keeping everyone in focus

10 years 9 months ago #8462 by Meghann83
I have a nikon d3000 camera and I was just trying to take a nice family portrait of me and my family, but I cant seem to get everyone in focus. Does anyone have an idea as to what settings I should be using for an indoor family portrait where everyone is in focus? Any feedback is greatly appreciated! :)


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10 years 8 months ago #9688 by Rob pix4u2
Use an f stop of at least 5.6 or 8 and bounce your flash off of the ceiling if you have an accessory flash unit( one that isn't the pop up on the camera body) This way the lighting will be even and eliminate "red eye" of direct flash. The depth of field of f 5.6 or f 8 should be enough to keep everyone in focus from front to back in the pic. If your camera has depth of field preview feature use that to check focus. If not focus on the closest subject and shoot a frame then refocus on the farthest subject and shoot a frame. Then try to focus in the middle of the two points and shoot a frame. this "bracketing" should result in a photo that has everyone in focus in at least one of the three frames. Hope this helps solve your problem and Happy Shooting !

Remember to engage brain before putting mouth in gear
Rob Huelsman Sr.
My Facebook www.facebook.com/ImaginACTIONPhotography

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10 years 8 months ago #9704 by luckywish1
what is the nikon d3000 like? does it keep everything in focus?


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10 years 8 months ago #9725 by effron

Why so serious?
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10 years 8 months ago - 10 years 8 months ago #9732 by Screamin Scott

luckywish1 wrote: what is the nikon d3000 like? does it keep everything in focus?


Depth of field is a function of the lens aperture setting, subject distance & lighting....The camera model has nothing to do with it...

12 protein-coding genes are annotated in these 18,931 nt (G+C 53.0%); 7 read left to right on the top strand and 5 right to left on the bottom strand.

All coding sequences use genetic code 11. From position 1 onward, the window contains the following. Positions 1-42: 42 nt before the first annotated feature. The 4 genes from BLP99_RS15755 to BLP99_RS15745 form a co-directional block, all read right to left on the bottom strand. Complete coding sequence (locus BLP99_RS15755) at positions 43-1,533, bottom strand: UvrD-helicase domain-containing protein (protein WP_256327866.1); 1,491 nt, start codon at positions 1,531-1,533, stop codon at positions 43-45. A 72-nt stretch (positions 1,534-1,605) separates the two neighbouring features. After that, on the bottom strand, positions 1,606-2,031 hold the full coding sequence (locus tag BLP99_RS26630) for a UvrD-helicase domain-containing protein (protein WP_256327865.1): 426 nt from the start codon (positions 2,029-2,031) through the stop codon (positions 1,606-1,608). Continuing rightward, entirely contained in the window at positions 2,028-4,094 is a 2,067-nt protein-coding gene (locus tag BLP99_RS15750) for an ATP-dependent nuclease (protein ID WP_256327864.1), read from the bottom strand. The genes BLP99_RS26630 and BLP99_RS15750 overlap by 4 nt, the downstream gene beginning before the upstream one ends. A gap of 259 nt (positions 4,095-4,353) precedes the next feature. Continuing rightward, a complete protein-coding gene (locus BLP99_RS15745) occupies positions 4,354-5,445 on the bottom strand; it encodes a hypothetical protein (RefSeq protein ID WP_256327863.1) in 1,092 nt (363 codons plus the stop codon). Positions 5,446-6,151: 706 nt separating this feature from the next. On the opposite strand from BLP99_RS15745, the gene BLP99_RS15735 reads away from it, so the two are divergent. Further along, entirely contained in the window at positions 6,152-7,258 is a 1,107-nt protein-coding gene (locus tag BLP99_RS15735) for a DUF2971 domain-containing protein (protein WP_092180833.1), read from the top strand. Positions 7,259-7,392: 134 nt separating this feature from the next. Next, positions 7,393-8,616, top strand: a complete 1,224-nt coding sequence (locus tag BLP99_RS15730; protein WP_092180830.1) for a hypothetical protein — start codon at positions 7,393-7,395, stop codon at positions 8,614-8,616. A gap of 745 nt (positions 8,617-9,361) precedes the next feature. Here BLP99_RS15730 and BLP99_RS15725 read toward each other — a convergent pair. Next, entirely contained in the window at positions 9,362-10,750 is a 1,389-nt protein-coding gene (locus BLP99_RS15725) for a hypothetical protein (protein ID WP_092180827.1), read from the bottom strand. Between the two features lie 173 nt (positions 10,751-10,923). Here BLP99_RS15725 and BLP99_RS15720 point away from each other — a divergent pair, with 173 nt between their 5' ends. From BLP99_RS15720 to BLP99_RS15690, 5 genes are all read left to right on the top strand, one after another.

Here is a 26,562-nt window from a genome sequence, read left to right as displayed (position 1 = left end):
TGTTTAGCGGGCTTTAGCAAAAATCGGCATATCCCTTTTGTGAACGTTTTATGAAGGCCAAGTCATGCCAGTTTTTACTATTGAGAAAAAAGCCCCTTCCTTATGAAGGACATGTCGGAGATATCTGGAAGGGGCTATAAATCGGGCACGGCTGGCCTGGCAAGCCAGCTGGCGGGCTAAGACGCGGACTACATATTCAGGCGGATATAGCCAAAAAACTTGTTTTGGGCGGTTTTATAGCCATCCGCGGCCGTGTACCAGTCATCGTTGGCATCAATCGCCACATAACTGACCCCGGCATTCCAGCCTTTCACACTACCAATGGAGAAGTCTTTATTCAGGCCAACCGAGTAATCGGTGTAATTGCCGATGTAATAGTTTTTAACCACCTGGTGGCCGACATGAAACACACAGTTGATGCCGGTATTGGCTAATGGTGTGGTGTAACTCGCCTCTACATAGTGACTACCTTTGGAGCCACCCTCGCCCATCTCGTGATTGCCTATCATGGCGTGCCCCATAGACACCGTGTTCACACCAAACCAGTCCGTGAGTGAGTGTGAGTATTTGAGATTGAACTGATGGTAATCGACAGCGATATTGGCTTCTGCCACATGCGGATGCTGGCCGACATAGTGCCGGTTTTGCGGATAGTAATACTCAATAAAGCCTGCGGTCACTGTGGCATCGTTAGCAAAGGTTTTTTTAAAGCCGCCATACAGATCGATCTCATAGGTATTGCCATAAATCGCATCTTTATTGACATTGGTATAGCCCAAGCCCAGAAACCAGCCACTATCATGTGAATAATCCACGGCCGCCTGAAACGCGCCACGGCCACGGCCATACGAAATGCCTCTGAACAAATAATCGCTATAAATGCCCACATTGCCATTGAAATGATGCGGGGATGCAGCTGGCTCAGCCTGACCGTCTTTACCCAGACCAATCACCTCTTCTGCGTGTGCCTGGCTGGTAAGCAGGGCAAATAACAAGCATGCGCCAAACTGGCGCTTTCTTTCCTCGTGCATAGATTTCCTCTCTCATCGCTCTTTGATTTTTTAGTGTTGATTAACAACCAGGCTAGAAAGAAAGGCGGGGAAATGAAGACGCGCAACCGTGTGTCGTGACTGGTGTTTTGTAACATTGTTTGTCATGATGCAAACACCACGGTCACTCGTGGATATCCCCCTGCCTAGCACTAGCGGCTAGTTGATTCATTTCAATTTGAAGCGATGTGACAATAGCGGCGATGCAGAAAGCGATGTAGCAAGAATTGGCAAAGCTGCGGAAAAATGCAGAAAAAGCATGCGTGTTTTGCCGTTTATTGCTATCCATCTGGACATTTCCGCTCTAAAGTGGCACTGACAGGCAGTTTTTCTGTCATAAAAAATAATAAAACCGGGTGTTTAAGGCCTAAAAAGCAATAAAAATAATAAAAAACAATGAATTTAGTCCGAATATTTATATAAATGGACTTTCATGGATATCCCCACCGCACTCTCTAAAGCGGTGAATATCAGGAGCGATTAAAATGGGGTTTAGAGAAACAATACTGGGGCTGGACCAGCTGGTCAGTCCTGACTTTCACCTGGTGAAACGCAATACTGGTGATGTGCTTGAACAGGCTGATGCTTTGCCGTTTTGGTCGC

Scott Ditzel Photography

www.flickr.com/photos/screaminscott/

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10 years 8 months ago #9753 by Joves
Also I will touch on flash a bit. If all you have is the cameras onboard flash they you can diffuse it with thing tissue paper, coffee filters (white) and tracing paper. You will want to test shoot with it to get an idea of how it affects the flash. I use the manual settings on the flash output to get the proper illumination when using a diffuser. Smaller apertures will give you greater depths of field as has been stated. Also you can set the focus by going to Single AF and focusing the family and then going to manual to keep it there.Then set the timer if you are trying to get in the photo.


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10 years 8 months ago #9787 by Meghann83
Thanks to everyone. I will keep these handy tricks in mind!


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10 years 8 months ago #9812 by Scotty

Screamin Scott wrote:

luckywish1 wrote: what is the nikon d3000 like? does it keep everything in focus?


Depth of field is a function of the lens aperture setting, subject distance & lighting....The camera model has nothing to do with it...


Correct.

When the last candle has been blown out
and the last glass of champagne has been drunk
All that you are left with are the memories and the images-David Cooke.

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